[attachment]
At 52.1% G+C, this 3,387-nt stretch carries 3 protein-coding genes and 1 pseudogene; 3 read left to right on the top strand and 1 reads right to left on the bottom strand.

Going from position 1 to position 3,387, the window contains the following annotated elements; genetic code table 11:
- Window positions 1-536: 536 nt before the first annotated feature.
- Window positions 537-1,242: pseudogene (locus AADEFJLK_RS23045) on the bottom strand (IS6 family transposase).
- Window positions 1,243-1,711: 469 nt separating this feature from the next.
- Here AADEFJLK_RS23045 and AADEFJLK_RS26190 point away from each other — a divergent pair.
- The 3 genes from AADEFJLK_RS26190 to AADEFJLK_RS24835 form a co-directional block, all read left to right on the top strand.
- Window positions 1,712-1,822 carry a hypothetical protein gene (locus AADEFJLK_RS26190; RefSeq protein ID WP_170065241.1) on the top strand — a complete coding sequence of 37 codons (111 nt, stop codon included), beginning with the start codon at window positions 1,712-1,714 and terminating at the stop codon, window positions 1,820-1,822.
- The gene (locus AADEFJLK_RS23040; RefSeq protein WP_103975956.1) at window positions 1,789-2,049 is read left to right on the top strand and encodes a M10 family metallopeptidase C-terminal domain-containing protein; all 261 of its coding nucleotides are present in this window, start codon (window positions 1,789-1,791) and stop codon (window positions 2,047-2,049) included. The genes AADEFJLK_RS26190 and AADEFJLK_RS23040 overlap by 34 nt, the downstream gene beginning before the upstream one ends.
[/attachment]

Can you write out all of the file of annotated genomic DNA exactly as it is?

At 52.1% G+C, this 3,387-nt stretch carries 3 protein-coding genes and 1 pseudogene; 3 read left to right on the top strand and 1 reads right to left on the bottom strand.

Going from position 1 to position 3,387, the window contains the following annotated elements; genetic code table 11:
- Window positions 1-536: 536 nt before the first annotated feature.
- Window positions 537-1,242: pseudogene (locus AADEFJLK_RS23045) on the bottom strand (IS6 family transposase).
- Window positions 1,243-1,711: 469 nt separating this feature from the next.
- Here AADEFJLK_RS23045 and AADEFJLK_RS26190 point away from each other — a divergent pair.
- The 3 genes from AADEFJLK_RS26190 to AADEFJLK_RS24835 form a co-directional block, all read left to right on the top strand.
- Window positions 1,712-1,822 carry a hypothetical protein gene (locus AADEFJLK_RS26190; RefSeq protein ID WP_170065241.1) on the top strand — a complete coding sequence of 37 codons (111 nt, stop codon included), beginning with the start codon at window positions 1,712-1,714 and terminating at the stop codon, window positions 1,820-1,822.
- The gene (locus AADEFJLK_RS23040; RefSeq protein WP_103975956.1) at window positions 1,789-2,049 is read left to right on the top strand and encodes a M10 family metallopeptidase C-terminal domain-containing protein; all 261 of its coding nucleotides are present in this window, start codon (window positions 1,789-1,791) and stop codon (window positions 2,047-2,049) included. The genes AADEFJLK_RS26190 and AADEFJLK_RS23040 overlap by 34 nt, the downstream gene beginning before the upstream one ends.